Fairy tales have never been a good representation of women. It’s always the same story: a young princess is miserable and has to eventually be married to a prince and then she has her ‘happily ever after’. However, Disney seems to be challenging the traditional fairy tale in their new movie: “Frozen” which features two strong female characters who are able to take fate into their own hands.
My frustrations on why Walden was nominated for the Medal of Honor in the first place, and a small comparison of Walden and Serling.
There’s a lot to talk about in this movie- the gender dynamics between Jen, Mu Bai, and Shu Lien, the utterly fascinating and contradictory character of Jen herself, etc. But what interests me most of all is the fact that this film was, obviously, not written or filmed in English. Personally I had the strange…
In my close reading of Enough, I tried to explain how in the scene where Slim is in in Mitch’s house spying on him, Slim has complete power over the scene.
In the movie “The Terrorist”, Malli’s waist is emphasized throughout different camera shots. Each very intentional shot speaks to the audience about the theme, and may have a deep meaning throughout the film.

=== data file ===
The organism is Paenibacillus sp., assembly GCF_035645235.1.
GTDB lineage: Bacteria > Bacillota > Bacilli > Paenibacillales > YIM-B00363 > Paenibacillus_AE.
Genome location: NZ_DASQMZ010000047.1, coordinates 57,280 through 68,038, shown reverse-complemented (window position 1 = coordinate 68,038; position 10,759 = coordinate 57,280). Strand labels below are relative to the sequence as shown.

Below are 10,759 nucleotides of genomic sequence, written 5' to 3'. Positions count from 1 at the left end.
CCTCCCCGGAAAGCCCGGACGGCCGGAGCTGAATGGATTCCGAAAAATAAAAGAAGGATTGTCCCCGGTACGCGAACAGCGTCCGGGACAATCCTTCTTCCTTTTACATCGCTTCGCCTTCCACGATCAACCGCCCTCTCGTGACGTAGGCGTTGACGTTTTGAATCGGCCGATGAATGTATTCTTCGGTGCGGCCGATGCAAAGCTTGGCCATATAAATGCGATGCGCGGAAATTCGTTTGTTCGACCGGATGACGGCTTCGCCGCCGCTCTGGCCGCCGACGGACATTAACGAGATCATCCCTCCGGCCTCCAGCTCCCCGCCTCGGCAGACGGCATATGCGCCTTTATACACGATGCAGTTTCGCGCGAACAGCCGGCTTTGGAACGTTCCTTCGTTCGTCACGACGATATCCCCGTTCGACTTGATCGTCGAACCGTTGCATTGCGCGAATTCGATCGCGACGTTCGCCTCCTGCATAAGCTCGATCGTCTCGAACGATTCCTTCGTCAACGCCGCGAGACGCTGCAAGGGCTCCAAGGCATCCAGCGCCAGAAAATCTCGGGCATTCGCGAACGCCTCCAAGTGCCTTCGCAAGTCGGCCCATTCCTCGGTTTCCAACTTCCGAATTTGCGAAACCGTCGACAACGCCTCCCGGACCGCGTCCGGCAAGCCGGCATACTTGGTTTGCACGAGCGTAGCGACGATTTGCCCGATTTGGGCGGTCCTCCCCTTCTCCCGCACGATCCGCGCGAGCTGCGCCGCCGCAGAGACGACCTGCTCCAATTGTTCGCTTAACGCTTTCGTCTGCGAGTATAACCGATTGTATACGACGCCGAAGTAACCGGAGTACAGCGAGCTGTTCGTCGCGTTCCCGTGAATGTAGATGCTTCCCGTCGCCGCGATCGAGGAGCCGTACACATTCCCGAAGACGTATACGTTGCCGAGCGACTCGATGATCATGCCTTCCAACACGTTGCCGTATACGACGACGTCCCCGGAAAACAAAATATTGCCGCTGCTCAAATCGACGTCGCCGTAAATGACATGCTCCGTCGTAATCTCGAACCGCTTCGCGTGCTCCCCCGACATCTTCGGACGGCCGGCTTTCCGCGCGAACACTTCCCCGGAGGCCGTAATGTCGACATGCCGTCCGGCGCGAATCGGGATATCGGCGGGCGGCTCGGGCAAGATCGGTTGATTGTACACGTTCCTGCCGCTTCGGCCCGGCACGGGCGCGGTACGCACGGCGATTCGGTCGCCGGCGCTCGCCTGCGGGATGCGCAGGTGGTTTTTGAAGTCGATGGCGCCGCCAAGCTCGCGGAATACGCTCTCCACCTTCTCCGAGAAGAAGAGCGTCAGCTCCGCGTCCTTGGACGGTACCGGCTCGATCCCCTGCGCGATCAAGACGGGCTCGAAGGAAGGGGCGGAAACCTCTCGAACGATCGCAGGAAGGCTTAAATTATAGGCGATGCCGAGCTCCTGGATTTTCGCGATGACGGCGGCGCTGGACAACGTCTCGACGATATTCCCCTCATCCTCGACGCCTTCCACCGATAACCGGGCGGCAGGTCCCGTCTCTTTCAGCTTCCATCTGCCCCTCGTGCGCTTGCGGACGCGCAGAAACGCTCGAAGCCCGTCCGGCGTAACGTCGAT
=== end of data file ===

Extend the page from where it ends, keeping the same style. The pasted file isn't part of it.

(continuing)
When I was watching Foxy Brown, I hated the villains. I hated them. They were pantomime baddies gone wild; incredibly sadistic, ruthless, and bigoted. While watching, I could tell the screenwriters had taken special care to make them loathsome; there was Katherine’s Southern accent (telling us that she’s privileged and haughty, as well as evoking…
A few weeks ago, I watched the movie Chocolat, which had been much recommended to me previously. I was definitely taken with the premise, which had a woman who completely changed an ultra-religious French town from the inside out. And while the woman might not seem particularly powerful at first, I realized later just how much power she held in the little town.